Market Overview

Bank of Japan Raises Economic Views, Giving Markets An Early Lift


The holidays may be almost upon us, but that doesn’t necessarily mean things get boring.

The Bank of Japan (BOJ) decided to hold interest rates steady early Tuesday, and upped its views on the economy for the first time in a while. The BOJ raised its estimate for economic growth to 1.5% from an estimated 1.3%, media reports said. Additionally, market participants seemed to shake off several unfortunate events that occurred around the world Monday, and a number of companies report earnings both before and after today’s session.

The news out of Japan helped Asian markets, and that appeared to carry over to European markets and U.S. futures. The European economy also shows signs of new life, with construction output up 0.8% in October, wages growing by 1.6% in Q3, and a German measurement of business activity on the rise, data showed Monday. Still, the dollar continued to rally against the euro early Tuesday, remaining near 14- year highs.

Early strength in the dollar and yen might reflect some safety trading after the assassination Monday of Russia’s ambassador to Turkey and a truck attack on pedestrians in Germany. In general, however, stock market momentum seems higher early on, and sometimes, barring any major new developments during the day, that early momentum can carry the market.

There isn’t a whole lot of other economic news, but earnings from General Mills, Inc. (NYSE: GIS)BlackBerry Ltd (NASDAQ: BBRY)Darden Restaurants, Inc. (NYSE: DRI) all appeared before the bell, with GIS missing expectations. After the close come earnings from FedEx Corporation (NYSE: FDX) and Nike Inc (NYSE: NKE).

There’s a bit of debate among analysts about NKE’s possible performance, with different reports coming out over the past few days offering both positive and negative projections. It may be helpful for investors to pay attention to NKE’s international sales, which could serve as a good barometer of whether the strong dollar may be beginning to weigh on overseas demand. FDX is another one worth watching, because it can often be a good derivative of consumer demand.

Back home, the Fed stayed in the news early this week. Speaking Monday, Fed Chair Janet Yellen continued her upbeat tone about the economy, saying the job market is the strongest in a decade, according to media reports. That follows comments she made after last week’s Fed meeting expressing confidence in U.S. economic performance, as well as the Fed’s new stated goal of three rate hikes next year. And over the weekend, another Fed speaker, Richmond Fed President Jeffrey Lacker, said the Fed will likely need to raise rates more than three times next year.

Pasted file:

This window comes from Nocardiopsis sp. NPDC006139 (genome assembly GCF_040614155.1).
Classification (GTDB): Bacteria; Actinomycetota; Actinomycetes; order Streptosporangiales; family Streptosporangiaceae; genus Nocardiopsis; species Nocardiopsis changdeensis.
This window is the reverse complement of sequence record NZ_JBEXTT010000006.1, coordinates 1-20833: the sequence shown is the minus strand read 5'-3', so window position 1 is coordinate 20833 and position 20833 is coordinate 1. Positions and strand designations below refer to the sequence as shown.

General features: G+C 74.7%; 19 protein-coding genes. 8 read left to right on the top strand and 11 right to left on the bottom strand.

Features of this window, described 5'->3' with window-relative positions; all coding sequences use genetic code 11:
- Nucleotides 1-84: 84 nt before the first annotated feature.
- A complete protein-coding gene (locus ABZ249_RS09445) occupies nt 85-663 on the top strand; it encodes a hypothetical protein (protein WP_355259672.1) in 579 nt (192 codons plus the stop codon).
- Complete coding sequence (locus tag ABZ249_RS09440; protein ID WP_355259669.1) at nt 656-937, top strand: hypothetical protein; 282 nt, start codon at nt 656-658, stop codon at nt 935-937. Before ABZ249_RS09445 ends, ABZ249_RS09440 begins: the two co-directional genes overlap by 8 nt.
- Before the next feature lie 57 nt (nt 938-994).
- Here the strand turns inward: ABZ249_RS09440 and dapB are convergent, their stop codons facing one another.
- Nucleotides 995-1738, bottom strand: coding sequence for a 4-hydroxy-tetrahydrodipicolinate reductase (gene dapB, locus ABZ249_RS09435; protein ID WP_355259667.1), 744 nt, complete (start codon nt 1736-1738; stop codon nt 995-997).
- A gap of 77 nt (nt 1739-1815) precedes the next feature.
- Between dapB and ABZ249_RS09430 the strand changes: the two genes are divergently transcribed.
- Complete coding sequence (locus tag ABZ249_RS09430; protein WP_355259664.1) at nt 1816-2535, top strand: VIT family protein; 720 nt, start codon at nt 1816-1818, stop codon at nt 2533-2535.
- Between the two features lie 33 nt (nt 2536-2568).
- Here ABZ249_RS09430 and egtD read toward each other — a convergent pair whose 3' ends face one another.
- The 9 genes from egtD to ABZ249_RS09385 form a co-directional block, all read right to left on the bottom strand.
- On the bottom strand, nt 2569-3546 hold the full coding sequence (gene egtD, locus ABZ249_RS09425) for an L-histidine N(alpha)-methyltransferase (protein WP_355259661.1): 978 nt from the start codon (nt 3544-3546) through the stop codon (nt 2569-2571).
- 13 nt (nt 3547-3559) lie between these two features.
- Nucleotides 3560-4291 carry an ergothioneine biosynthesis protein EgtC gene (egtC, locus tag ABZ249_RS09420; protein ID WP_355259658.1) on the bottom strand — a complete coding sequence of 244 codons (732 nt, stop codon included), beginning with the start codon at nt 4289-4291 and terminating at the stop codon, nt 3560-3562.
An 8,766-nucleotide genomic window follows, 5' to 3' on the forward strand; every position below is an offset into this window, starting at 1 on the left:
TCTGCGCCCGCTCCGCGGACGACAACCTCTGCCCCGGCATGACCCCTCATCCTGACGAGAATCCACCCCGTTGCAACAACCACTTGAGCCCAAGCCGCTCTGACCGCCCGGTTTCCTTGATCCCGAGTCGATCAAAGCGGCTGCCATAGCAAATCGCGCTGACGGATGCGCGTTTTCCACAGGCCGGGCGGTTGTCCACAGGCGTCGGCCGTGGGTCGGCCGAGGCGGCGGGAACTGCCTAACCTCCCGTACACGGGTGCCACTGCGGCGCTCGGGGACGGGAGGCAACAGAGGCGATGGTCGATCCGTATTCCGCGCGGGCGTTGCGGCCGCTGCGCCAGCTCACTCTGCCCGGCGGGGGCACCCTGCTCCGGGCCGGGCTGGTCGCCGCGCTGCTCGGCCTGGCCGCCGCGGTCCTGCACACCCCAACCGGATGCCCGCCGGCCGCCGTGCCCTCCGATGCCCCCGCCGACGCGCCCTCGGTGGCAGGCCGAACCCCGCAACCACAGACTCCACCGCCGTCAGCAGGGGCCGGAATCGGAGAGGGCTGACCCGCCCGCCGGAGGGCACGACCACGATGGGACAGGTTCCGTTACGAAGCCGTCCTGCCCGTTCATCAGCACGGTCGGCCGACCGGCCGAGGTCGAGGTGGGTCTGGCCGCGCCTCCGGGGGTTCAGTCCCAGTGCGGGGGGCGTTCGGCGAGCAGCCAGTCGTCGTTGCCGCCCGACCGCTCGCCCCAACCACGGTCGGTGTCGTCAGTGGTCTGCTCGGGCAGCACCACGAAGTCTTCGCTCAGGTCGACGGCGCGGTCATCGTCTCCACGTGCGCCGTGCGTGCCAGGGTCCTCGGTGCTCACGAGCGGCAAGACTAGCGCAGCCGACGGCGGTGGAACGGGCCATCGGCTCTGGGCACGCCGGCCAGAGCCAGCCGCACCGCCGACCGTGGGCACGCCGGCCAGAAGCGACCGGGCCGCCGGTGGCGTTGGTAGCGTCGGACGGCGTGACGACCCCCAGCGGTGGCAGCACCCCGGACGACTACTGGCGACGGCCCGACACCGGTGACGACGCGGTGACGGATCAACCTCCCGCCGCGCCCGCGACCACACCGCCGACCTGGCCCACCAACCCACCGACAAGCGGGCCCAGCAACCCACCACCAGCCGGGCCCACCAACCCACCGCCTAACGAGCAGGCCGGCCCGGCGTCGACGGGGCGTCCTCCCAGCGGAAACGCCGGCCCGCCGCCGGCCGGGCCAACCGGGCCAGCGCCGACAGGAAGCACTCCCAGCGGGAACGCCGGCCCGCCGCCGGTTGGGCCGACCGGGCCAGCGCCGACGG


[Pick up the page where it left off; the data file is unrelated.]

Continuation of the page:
With trading expected to be in a holiday mode this week and next, this could be a good time for investors to review portfolios and make sure they’re appropriately positioned. Quiet periods in the market often lend themselves to this sort of review.


Watching 2.5% in the 10-Year: Where will 10-year U.S. Treasury yields wind up by Dec. 31? From a technical stance, the finish line could have some importance. The number to look for is 2.5%, a mark the yield is already above. The question is whether it could hold those gains over the next two weeks to close out 2016 at that level or higher. What’s interesting is that the 10-year yield fell below last year’s low earlier this year when it dropped to around 1.3%, and now is above last year’s 2.5% high. That sort of performance is often seen as a bullish technical signal, one analyst told CNBC on Monday, and ability to hold 2.5% through year-end could point the way toward a test of the next psychological resistance level of 3%.

Existing Home Sales Coming Up Next: Last week saw somewhat disappointing housing starts data, but the housing market gets a second chance to impress ahead of the holidays Wednesday morning with the release of November existing home sales. Wall Street analysts’ consensus expectation is for sales of 5.5 million homes on a seasonally-adjusted basis, according to, down a tad from 5.6 million in October. One metric to watch is the percentage of homes purchased by first-time buyers, which stood at 33% in October, up from 31% a year earlier. When more first-time buyers are in the mix, it’s often a hopeful sign for continued strength in the housing market, as that increases the capability of existing homeowners to move up to higher-priced homes and/or to relocate geographically if desired.

Volatility Taking a Holiday Break? Anyone looking for exciting market moves may be trading in the wrong week, at least if the VIX is any indication. Volatility, as measured by VIX, fell back below 12 on Monday, down from last week’s peak above 13. While past isn’t necessarily prologue, it’s interesting to note that VIX roared back from December lows each of the last two Januarys. Right now, though, it doesn’t seem like the market’s reacting much to outside events that often might inject some volatility, such as the weekend’s battle of words between China and the U.S. over a captured drone, the Monday shooting of the Russian ambassador to Turkey, and what appeared to be a terror attack in Berlin.

Posted-In: Earnings News Previews Treasuries Global Economics Markets Trading Ideas


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